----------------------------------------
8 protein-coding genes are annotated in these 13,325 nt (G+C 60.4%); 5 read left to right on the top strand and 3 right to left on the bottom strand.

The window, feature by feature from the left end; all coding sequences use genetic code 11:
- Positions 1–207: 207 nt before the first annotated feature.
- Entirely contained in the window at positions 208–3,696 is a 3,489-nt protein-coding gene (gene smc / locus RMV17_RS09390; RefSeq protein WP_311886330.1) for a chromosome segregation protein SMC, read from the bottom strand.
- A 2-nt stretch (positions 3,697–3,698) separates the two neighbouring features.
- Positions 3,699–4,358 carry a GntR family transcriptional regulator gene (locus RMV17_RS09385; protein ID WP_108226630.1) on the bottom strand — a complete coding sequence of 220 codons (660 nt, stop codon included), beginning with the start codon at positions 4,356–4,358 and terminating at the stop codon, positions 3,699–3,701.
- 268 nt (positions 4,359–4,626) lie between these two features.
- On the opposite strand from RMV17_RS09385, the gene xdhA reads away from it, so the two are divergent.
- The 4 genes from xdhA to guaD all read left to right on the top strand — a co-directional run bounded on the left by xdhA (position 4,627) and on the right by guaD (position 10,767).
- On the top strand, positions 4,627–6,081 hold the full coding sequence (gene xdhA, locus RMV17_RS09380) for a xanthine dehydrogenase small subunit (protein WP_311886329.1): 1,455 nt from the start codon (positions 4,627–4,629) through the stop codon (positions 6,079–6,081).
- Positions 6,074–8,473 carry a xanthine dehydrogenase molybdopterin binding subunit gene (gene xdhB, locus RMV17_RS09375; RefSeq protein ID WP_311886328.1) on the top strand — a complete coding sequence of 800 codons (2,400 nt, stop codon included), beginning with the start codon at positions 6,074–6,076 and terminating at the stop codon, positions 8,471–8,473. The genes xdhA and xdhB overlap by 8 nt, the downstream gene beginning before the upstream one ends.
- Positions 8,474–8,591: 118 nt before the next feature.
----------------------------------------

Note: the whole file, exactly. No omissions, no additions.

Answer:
8 protein-coding genes are annotated in these 13,325 nt (G+C 60.4%); 5 read left to right on the top strand and 3 right to left on the bottom strand.

The window, feature by feature from the left end; all coding sequences use genetic code 11:
- Positions 1–207: 207 nt before the first annotated feature.
- Entirely contained in the window at positions 208–3,696 is a 3,489-nt protein-coding gene (gene smc / locus RMV17_RS09390; RefSeq protein WP_311886330.1) for a chromosome segregation protein SMC, read from the bottom strand.
- A 2-nt stretch (positions 3,697–3,698) separates the two neighbouring features.
- Positions 3,699–4,358 carry a GntR family transcriptional regulator gene (locus RMV17_RS09385; protein ID WP_108226630.1) on the bottom strand — a complete coding sequence of 220 codons (660 nt, stop codon included), beginning with the start codon at positions 4,356–4,358 and terminating at the stop codon, positions 3,699–3,701.
- 268 nt (positions 4,359–4,626) lie between these two features.
- On the opposite strand from RMV17_RS09385, the gene xdhA reads away from it, so the two are divergent.
- The 4 genes from xdhA to guaD all read left to right on the top strand — a co-directional run bounded on the left by xdhA (position 4,627) and on the right by guaD (position 10,767).
- On the top strand, positions 4,627–6,081 hold the full coding sequence (gene xdhA, locus RMV17_RS09380) for a xanthine dehydrogenase small subunit (protein WP_311886329.1): 1,455 nt from the start codon (positions 4,627–4,629) through the stop codon (positions 6,079–6,081).
- Positions 6,074–8,473 carry a xanthine dehydrogenase molybdopterin binding subunit gene (gene xdhB, locus RMV17_RS09375; RefSeq protein ID WP_311886328.1) on the top strand — a complete coding sequence of 800 codons (2,400 nt, stop codon included), beginning with the start codon at positions 6,074–6,076 and terminating at the stop codon, positions 8,471–8,473. The genes xdhA and xdhB overlap by 8 nt, the downstream gene beginning before the upstream one ends.
- Positions 8,474–8,591: 118 nt before the next feature.